Q&A: Climber Rosemary Saal Reaches New Heights
In four months, Rosemary Saal will embark on Expedition Denali with a team of leaders in the African-American outdoor community. But their mission goes far beyond climbing the highest peak in North America. With a true zeal for encouraging diversity in the outdoors, this group of trailblazers brought together by National Outdoor Leadership School hope to inspire minority youth to take part in nature and the activities it has to offer.
Sierra magazine spoke with Saal, one of the youngest team members, about her fear of mountain lions, the thrill of climbing and why she carries around a headlamp in her purse.
What made you want to start hiking and climbing in the first place?
I just love the way climbing feels. Pulling yourself higher and higher until you reach the top. It is like you are always reaching for the next step.
I feel like a champion after climbing the flight of stairs to my third-floor apartment. What does it feel like when you reach the top of the huge mountains that you’ve climbed?
I just feel really fortunate and grateful to be able to do it. I remember when I hiked the North Cascades. It was amazing because I had been looking at those mountains from my hometown in Seattle all of my life. Now I was climbing them!
I have gotten so attached to my headlamp I started to just carry it around in my purse. You never know when you might need it. But a less technical item would be my journal. It is super important to have when you’re out there.
What convinced you to climb Denali now, with this group of people?
It just seemed like such an amazing opportunity. I didn’t even think about it. I was just like, “Heck yeah, I want to be a part of that.” It is a sponsored trip to climb the highest peak in North America while encouraging youth to get involved in the outdoors. You can’t pass up an opportunity like that.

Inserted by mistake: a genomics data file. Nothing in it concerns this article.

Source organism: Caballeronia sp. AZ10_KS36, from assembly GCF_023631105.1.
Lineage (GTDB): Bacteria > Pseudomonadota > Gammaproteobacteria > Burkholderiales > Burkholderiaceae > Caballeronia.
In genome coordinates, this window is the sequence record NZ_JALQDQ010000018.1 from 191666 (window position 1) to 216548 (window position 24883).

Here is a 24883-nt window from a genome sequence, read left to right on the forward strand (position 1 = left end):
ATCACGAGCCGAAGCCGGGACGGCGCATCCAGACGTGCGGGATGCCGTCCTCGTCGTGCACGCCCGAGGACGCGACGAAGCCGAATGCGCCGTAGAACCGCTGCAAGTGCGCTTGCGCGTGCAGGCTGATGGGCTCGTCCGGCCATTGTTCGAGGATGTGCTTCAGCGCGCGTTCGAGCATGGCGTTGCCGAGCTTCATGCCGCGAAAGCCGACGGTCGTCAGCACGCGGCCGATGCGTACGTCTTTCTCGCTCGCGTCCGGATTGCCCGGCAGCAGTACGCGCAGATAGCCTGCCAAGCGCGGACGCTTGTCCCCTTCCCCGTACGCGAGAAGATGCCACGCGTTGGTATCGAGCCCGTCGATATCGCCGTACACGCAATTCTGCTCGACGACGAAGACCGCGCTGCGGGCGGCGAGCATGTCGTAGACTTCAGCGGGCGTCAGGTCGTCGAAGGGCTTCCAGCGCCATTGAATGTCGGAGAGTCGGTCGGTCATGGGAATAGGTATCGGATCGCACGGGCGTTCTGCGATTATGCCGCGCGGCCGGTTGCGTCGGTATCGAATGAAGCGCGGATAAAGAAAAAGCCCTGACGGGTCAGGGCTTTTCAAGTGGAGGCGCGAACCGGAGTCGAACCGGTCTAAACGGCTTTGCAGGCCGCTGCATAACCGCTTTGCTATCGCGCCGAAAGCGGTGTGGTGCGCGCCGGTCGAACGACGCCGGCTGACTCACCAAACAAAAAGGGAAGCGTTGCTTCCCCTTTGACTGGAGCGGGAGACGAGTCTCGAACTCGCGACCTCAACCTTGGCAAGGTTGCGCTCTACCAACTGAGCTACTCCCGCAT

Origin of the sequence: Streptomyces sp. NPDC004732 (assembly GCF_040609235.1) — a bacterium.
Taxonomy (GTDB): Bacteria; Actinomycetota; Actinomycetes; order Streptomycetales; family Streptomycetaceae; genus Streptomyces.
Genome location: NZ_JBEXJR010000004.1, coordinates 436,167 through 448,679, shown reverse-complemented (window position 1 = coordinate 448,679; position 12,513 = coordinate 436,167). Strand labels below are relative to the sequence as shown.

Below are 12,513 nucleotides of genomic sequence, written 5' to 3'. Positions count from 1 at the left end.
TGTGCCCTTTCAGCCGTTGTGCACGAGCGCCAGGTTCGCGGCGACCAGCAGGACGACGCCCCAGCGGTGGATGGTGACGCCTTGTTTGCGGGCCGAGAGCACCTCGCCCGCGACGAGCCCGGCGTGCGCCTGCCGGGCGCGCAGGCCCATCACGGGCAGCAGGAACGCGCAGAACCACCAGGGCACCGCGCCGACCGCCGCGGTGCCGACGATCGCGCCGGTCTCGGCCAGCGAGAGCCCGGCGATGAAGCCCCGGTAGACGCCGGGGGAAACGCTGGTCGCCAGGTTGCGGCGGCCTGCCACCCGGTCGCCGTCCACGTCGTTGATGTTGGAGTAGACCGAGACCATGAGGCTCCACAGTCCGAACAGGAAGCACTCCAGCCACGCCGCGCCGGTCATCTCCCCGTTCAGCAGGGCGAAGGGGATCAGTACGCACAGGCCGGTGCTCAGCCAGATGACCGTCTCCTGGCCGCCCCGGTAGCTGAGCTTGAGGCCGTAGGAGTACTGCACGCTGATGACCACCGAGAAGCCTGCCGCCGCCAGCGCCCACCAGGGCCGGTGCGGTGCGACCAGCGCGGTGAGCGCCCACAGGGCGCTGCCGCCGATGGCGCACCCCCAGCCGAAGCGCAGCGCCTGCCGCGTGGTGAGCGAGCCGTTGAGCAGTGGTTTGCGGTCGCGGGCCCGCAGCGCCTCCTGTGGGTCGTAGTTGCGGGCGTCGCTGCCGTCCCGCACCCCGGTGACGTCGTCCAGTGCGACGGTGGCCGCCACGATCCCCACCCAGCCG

So there are no electronics allowed when you’re hiking and climbing for weeks with NOLS. I could probably do without a phone but no music seems almost impossible.
Yeah, it is not easy, but fortunately I am usually with people who are super cool. Sometimes we rap and freestyle. Having no electronics is the most beneficial and the most difficult thing to do without.
You are just 19 now, how does it feel to already be a trailblazer in the outdoor minority community?
I am just so excited and grateful. I have been climbing since I was a kid with Passages Northwest (now GOLD Mountain School). I think that it is so important for minority communities to speak up and get involved. The minority community has to remember that nature is just as much ours as it is everyone else’s.
When you're hiking, what is your biggest challenge?
Distracting myself from being homesick or tired. And keeping that mental and emotional focus.
I have hiked a few times and I am always scared that a bear or wolf is going to be around every corner. Which animal would you be most afraid to see on your climb?
Well since we have been trained to deal with bears and we have this bear spray, I feel pretty confident when it comes to them. But if I saw a mountain lion I don’t know what I would do!
Growing up, if you hadn’t been spending your time outdoors, what would you have been doing?
Art has always been a part of my life. That is sort of like my next big thing after climbing and outdoor activities. I would have been dancing, acting, drawing, all that artsy stuff.
Your teammate Tyhree said he was going to try and do a back flip at the top on Denali. What do you plan to do?
I think the first think I will do is cry — purely tears of joy. In my head I can just see the panoramic view; taking it all in. But after that first moment of reflection, I am sure there will be some cheering. But not too loud because I wouldn’t want to start an avalanche!
--by Brittany Johnson
--images courtesy of Rosemary Saal